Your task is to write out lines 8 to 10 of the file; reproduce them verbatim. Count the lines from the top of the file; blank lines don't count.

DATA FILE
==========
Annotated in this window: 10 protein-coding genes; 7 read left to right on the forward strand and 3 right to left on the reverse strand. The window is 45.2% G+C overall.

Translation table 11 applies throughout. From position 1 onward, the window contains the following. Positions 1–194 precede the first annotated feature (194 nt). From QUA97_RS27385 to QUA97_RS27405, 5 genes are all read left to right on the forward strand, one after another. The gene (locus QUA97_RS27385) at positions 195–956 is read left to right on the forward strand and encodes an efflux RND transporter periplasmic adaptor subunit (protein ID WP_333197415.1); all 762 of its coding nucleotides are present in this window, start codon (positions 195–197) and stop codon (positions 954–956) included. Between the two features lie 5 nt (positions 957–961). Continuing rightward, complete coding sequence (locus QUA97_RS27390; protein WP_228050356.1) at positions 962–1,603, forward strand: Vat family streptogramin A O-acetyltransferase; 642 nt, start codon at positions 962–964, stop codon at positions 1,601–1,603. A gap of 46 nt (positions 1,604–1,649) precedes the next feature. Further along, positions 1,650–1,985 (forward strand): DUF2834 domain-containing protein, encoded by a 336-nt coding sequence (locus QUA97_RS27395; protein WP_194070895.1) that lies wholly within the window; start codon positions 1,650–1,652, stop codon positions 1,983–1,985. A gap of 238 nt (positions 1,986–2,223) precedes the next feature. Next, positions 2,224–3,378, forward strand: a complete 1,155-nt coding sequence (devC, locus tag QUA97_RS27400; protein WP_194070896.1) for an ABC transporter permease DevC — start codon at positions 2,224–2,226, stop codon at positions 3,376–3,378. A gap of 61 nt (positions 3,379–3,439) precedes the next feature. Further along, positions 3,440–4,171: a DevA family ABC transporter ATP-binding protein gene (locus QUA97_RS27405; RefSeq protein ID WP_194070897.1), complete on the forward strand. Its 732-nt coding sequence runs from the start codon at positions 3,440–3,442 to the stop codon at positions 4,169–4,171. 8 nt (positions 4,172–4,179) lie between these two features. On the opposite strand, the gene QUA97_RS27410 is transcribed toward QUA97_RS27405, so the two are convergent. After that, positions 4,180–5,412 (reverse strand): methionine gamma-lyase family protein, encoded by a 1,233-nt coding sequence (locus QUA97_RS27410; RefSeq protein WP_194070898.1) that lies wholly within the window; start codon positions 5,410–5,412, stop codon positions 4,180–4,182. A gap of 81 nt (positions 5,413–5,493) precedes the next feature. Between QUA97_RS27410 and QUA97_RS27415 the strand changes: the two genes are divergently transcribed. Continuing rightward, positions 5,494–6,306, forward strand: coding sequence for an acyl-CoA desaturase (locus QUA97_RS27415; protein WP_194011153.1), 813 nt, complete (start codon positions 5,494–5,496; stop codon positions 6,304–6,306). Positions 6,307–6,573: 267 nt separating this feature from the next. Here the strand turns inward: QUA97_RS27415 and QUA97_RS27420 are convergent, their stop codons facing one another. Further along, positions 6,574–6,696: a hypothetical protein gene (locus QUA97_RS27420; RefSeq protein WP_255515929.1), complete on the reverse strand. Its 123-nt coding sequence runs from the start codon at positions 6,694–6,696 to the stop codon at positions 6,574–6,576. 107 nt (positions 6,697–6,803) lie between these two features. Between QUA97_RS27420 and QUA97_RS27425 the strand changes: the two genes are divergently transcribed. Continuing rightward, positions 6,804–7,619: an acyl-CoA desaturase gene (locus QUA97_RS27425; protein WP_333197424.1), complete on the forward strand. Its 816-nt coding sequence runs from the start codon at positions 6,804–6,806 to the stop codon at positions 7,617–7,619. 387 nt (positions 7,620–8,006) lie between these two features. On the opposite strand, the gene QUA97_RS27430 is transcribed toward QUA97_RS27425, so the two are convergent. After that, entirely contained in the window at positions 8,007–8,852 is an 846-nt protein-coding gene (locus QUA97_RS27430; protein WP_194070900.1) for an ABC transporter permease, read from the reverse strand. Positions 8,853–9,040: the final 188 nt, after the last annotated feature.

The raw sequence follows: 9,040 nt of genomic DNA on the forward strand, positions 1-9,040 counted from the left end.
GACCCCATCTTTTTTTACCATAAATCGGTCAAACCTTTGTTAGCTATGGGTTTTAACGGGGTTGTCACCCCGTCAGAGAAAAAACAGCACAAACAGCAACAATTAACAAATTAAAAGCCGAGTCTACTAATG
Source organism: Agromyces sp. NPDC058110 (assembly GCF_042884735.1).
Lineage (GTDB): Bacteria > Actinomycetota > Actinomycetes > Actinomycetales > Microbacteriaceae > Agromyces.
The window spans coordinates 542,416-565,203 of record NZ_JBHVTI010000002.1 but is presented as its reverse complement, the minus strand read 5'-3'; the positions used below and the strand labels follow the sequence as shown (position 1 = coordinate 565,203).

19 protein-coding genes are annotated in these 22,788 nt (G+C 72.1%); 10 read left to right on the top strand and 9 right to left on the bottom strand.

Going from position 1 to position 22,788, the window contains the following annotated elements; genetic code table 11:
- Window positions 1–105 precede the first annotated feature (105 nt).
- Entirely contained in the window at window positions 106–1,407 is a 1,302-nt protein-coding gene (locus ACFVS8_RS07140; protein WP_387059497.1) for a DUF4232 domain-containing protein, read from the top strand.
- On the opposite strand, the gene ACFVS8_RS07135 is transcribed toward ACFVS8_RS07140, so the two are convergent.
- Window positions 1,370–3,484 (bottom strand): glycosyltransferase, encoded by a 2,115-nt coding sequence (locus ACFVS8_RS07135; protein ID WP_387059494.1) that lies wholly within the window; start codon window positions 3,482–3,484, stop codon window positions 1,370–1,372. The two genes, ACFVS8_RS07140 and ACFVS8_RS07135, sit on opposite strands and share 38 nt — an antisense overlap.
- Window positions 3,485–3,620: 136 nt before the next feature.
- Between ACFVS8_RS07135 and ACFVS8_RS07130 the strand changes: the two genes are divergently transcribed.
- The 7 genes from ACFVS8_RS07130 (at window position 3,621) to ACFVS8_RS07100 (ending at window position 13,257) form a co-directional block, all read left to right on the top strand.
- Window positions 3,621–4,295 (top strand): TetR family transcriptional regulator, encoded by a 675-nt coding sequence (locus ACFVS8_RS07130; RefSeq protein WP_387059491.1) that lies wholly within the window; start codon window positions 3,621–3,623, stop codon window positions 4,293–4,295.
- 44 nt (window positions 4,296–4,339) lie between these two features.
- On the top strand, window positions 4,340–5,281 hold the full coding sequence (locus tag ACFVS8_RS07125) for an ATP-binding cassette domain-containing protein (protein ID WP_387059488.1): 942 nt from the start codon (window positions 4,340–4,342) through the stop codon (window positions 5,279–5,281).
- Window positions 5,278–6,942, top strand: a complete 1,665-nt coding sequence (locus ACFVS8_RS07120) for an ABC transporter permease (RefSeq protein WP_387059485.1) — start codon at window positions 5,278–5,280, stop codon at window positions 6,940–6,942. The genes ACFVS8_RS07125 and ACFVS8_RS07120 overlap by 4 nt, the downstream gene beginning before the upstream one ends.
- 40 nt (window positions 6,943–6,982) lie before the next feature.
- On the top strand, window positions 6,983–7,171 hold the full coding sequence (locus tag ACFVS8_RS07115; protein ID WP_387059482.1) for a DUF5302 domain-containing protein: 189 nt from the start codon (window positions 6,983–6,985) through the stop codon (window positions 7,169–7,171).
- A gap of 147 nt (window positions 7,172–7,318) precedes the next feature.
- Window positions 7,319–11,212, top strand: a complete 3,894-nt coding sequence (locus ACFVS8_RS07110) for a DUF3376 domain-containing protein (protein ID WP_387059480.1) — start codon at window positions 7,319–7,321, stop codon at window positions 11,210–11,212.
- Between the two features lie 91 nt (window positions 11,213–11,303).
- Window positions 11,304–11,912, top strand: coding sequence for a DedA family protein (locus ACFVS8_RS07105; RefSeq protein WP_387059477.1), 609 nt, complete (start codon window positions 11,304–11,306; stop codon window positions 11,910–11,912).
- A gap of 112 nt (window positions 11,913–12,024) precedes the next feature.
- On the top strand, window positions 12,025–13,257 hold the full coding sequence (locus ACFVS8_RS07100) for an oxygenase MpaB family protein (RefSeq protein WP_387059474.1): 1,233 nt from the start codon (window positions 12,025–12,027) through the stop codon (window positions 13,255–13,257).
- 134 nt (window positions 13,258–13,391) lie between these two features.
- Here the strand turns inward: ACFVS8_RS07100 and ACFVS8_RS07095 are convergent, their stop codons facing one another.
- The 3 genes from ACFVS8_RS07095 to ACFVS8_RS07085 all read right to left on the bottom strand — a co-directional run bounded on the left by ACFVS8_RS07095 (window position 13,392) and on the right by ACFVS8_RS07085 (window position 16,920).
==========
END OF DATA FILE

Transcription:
19 protein-coding genes are annotated in these 22,788 nt (G+C 72.1%); 10 read left to right on the top strand and 9 right to left on the bottom strand.

Going from position 1 to position 22,788, the window contains the following annotated elements; genetic code table 11:
- Window positions 1–105 precede the first annotated feature (105 nt).